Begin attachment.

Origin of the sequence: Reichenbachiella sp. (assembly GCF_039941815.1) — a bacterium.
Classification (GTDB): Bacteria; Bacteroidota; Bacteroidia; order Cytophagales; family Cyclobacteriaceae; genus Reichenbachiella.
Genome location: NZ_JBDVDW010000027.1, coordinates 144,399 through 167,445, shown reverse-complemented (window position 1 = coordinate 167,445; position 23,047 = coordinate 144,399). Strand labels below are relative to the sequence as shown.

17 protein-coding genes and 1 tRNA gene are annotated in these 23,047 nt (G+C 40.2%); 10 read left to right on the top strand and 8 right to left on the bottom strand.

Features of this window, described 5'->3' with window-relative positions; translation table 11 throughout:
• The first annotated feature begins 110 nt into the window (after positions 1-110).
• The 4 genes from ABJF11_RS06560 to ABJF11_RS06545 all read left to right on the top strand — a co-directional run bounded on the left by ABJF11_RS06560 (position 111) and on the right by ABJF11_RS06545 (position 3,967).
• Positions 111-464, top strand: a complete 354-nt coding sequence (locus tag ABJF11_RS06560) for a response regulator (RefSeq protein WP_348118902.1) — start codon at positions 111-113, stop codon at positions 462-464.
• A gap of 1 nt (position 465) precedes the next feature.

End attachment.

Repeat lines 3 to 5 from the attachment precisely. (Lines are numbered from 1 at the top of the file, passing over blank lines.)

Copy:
Genome location: NZ_JBDVDW010000027.1, coordinates 144,399 through 167,445, shown reverse-complemented (window position 1 = coordinate 167,445; position 23,047 = coordinate 144,399). Strand labels below are relative to the sequence as shown.

17 protein-coding genes and 1 tRNA gene are annotated in these 23,047 nt (G+C 40.2%); 10 read left to right on the top strand and 8 right to left on the bottom strand.

Features of this window, described 5'->3' with window-relative positions; translation table 11 throughout: